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18-year-old climate activist shares how she finds courage, resilience


Natalie Sweet right before she met the core strike planning team group for the September 20th, 2019 global climate strike.

Vivien Sweet

Almost half of young people (45%) say their feelings about climate change negatively impact their daily lives. Over three quarters of four (77%) young people believe that climate change is threatening their lives.

That’s according to a survey of 10,000 young people across 10 countries released this month by academics at Stanford, Oxford, and the University of Bath, among others.

CNBC spoke with Natalie Sweet, an 18-year-old climate organizer, in August about her experience living with and moving through climate anxiety. Sweet became involved with Zero Hour, a youth-lead climate activism organization, as a freshman in high school and worked her way up to become the communications director. Sweet is now focusing on her first year at Wesleyan College, and will continue to be part of Zero Hour’s communications team.

Below are extracts from Sweet’s telephone interview with CNBC. These have been removed to ensure clarity and conciseness.

‘We were not the ones who started Shell and Exxon’

There’s a different sense of urgency with youth because we hear things like ‘Miami will probably be underwater in the next century,’ ‘these heat waves and storms will just become all more frequent.’ It’s not an issue for them, but it is something that older people are more aware of. This frustrates me as I believe this is my generation’s mess.

Exxon, Shell and other companies were started by us. This was not our generation. We now find ourselves in this huge mess caused by rapid-fire, anthropogenic climate changes since the 1950s.

Even if youth are appreciated for their efforts in combating climate change, the feeling is often, “Wow! I’m so proud!” All of you are doing a great job. Please help us. Come join us.

If adults cared about climate and teens care about it, I would love to see them join forces and leverage the collective power and influence of a multigenerational movement. It is inspiring to have the older members of climate activism work together and help us achieve our goals.

While we’re determined to continue convincing the adults, it’s hard to stay focused and keep going.

Burnout is real. Is it worth all the effort?

When I was in high school, Zero Hour was something I became involved with. It was May 2018.

I had never heard of principles for climate justice before that. When people talk about climate change, most of them are talking about adults and wilderness conservation. However, Zero Hour was the first place I was able to see a group prioritize climate change human rights.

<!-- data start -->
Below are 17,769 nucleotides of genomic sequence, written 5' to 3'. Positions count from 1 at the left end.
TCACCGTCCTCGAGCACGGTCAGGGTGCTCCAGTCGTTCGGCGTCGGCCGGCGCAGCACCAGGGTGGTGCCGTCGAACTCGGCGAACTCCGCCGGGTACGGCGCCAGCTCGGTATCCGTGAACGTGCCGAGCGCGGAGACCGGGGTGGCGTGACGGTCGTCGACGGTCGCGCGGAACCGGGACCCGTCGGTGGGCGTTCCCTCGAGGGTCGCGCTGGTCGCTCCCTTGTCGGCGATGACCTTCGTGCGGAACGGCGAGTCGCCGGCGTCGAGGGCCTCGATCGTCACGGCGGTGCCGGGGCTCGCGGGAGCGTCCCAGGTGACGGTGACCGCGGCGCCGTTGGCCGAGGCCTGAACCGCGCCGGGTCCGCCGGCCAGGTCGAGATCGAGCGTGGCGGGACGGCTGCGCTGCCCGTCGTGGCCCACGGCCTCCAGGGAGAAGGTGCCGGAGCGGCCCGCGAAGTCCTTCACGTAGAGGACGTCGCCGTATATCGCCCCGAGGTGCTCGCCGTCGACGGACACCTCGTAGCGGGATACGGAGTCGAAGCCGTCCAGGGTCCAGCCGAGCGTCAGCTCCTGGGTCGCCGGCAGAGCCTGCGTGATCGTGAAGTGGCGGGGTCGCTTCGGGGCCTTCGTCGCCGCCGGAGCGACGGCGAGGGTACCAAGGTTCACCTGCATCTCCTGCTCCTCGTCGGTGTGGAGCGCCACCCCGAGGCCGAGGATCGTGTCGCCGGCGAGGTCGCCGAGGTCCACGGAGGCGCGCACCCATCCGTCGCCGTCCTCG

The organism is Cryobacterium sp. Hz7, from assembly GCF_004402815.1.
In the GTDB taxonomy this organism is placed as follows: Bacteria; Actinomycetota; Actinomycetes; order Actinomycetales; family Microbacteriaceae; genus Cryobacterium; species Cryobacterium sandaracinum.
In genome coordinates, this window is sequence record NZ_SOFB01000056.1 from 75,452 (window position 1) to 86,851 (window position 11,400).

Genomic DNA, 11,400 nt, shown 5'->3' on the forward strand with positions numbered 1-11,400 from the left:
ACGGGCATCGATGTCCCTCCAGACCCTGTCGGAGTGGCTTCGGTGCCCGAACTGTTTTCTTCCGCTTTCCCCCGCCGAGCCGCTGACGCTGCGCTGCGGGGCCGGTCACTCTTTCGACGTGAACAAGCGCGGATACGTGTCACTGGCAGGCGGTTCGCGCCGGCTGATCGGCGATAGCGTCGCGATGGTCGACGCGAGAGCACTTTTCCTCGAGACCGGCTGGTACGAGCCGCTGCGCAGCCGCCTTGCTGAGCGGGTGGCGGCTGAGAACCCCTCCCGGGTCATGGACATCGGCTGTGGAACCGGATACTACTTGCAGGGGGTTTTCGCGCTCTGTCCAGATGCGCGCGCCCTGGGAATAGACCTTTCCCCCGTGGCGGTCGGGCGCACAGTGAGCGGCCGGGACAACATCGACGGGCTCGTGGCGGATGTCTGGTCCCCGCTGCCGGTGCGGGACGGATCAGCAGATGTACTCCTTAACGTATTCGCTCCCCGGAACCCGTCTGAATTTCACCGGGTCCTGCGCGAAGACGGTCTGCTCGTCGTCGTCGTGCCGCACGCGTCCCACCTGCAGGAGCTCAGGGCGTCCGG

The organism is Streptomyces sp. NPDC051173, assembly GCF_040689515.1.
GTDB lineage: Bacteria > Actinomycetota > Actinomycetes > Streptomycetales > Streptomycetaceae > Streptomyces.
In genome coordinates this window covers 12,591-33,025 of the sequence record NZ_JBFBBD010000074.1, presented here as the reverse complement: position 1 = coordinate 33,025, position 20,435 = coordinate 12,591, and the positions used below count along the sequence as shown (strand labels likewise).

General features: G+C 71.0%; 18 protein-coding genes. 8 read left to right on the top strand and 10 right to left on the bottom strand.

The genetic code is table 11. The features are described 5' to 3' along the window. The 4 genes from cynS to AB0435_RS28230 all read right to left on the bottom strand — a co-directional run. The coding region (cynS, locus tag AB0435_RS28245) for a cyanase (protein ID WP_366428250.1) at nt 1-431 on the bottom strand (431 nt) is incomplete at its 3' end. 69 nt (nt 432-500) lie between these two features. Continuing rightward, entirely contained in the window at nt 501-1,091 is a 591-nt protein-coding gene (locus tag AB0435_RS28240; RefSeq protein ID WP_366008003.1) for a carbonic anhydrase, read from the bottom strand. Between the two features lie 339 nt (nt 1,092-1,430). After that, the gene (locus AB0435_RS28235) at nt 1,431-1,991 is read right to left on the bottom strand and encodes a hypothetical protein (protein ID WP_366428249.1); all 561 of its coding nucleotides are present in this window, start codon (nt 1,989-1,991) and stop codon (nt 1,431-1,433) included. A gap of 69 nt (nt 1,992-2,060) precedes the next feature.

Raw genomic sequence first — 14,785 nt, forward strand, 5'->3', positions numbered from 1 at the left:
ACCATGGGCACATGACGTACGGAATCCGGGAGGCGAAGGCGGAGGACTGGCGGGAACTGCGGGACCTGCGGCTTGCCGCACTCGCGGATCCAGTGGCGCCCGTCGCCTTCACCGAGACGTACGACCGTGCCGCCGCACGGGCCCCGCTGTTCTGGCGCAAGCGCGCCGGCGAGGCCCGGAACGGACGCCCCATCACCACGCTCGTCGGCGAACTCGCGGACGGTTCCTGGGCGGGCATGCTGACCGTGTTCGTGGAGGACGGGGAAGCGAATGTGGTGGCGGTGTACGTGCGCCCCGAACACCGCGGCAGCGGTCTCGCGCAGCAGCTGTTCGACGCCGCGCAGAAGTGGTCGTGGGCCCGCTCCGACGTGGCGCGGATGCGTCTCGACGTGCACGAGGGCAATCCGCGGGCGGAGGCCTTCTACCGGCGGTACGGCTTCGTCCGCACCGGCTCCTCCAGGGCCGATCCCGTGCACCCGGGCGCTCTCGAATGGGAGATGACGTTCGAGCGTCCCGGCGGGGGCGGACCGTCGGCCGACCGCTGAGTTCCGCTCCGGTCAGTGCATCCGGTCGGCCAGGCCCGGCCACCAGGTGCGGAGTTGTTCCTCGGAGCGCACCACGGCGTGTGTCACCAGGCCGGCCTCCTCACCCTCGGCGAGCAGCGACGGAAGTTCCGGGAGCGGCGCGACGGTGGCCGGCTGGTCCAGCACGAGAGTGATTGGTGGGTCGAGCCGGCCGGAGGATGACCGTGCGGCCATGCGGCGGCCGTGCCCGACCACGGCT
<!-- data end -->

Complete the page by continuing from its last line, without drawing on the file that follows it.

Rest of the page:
Although my parents are eco-conscious and have been for a long time, I don’t think they were as well informed on climate justice or how it affects all of us.

Natalie Sweet, youth climate organizer

Photo courtesy Ava Olson

I joined the national communications team in January 2019 in my sophomore year.

My national presence was amazing, and I did social media work like sending out press releases, working with reporters, and coordinating online campaigns. I started getting really involved and eventually just became the communications director — the director of the team — after a previous director stepped down. It was December 2019. From that time, I was a communications director. Since then, I have managed the social media and press teams. My team consists of approximately 14 people.

At its peak, it was possible to spend anywhere from eight hours to twelve hours per week doing Zero Hour Work, which includes calls. It was extremely busy.

It causes me a lot to feel burnt out, frustration, and even anger when I push for policies that aren’t being passed. It makes me very emotional and burnt out.

It’s very distressing. It is because not only does it feel like my work has not paid off, but we are also fighting against what seems like a ticking bomb. There is no time like the present to save this planet.

No more time. Sometime I feel exhausted from the amount of work that I have done and I don’t really see the benefits. Sometimes it feels like I was wasting my time. How can we make our points heard if politicians won’t listen?

How to stay engaged: Find your people, take breaks

The community of people that I’ve met through organizing has been so wonderful and joyous.

We held a retreat together in Washington, D.C., December 2019. There we shared our goals and created a timeline for 2020. Unfortunately, Covid made it obsolete. This feeling of belonging and being in community, and also knowing there are others who share a love for organizing and care about the environment and people, is what keeps me going.

It would be difficult to find the motivation to continue organizing if this was a solo battle, where you feel like you are alone and there is no one to help you. It was amazing to have people who motivate and push you. They also shared your fears, worries, and hopes. That is how Zero Hour has helped me to connect with others.

It is important to take regular restful breaks.

Zero Hour requires that all directors have a minimum of two weeks off, as we recognize that youth can find it very draining to fight for climate justice. Understanding that it is necessary to have restful breaks from time-to-time is crucial.

My closest friends include climate organizers. We have a shared passion for the planet and its people, as well as our mutual desire to see justice for all.

A caring, supportive group that gets burnout is crucial to your well-being and the wellbeing of others in it is a great thing. Many of my climate activists friends and I are like “Yes! You need to stop working right now!” It is very affirming to hear that validation.

My fight is for a livable future